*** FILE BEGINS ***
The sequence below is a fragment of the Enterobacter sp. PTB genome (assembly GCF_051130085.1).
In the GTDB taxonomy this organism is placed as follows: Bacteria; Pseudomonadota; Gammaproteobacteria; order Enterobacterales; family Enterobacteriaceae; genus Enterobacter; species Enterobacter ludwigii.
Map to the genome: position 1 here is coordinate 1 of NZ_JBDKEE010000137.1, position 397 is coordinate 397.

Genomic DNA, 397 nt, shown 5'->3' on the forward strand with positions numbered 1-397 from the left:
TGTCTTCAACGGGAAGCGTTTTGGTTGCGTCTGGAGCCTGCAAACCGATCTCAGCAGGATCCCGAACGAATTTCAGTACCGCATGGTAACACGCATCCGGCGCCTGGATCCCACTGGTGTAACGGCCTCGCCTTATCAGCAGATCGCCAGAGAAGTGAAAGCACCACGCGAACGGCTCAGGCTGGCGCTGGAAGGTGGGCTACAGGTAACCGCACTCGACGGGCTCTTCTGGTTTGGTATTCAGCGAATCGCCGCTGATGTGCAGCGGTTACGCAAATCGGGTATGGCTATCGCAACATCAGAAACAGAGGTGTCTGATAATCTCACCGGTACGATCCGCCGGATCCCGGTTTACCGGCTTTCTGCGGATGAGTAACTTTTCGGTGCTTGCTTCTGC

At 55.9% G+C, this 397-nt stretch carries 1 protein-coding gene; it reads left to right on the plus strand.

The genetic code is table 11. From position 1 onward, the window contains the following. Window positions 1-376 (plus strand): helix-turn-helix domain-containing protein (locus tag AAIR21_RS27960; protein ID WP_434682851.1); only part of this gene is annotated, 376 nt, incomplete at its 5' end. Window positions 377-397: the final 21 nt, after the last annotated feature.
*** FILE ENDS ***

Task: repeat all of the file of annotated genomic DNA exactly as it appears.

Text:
The sequence below is a fragment of the Enterobacter sp. PTB genome (assembly GCF_051130085.1).
In the GTDB taxonomy this organism is placed as follows: Bacteria; Pseudomonadota; Gammaproteobacteria; order Enterobacterales; family Enterobacteriaceae; genus Enterobacter; species Enterobacter ludwigii.
Map to the genome: position 1 here is coordinate 1 of NZ_JBDKEE010000137.1, position 397 is coordinate 397.

Genomic DNA, 397 nt, shown 5'->3' on the forward strand with positions numbered 1-397 from the left:
TGTCTTCAACGGGAAGCGTTTTGGTTGCGTCTGGAGCCTGCAAACCGATCTCAGCAGGATCCCGAACGAATTTCAGTACCGCATGGTAACACGCATCCGGCGCCTGGATCCCACTGGTGTAACGGCCTCGCCTTATCAGCAGATCGCCAGAGAAGTGAAAGCACCACGCGAACGGCTCAGGCTGGCGCTGGAAGGTGGGCTACAGGTAACCGCACTCGACGGGCTCTTCTGGTTTGGTATTCAGCGAATCGCCGCTGATGTGCAGCGGTTACGCAAATCGGGTATGGCTATCGCAACATCAGAAACAGAGGTGTCTGATAATCTCACCGGTACGATCCGCCGGATCCCGGTTTACCGGCTTTCTGCGGATGAGTAACTTTTCGGTGCTTGCTTCTGC

At 55.9% G+C, this 397-nt stretch carries 1 protein-coding gene; it reads left to right on the plus strand.

The genetic code is table 11. From position 1 onward, the window contains the following. Window positions 1-376 (plus strand): helix-turn-helix domain-containing protein (locus tag AAIR21_RS27960; protein ID WP_434682851.1); only part of this gene is annotated, 376 nt, incomplete at its 5' end. Window positions 377-397: the final 21 nt, after the last annotated feature.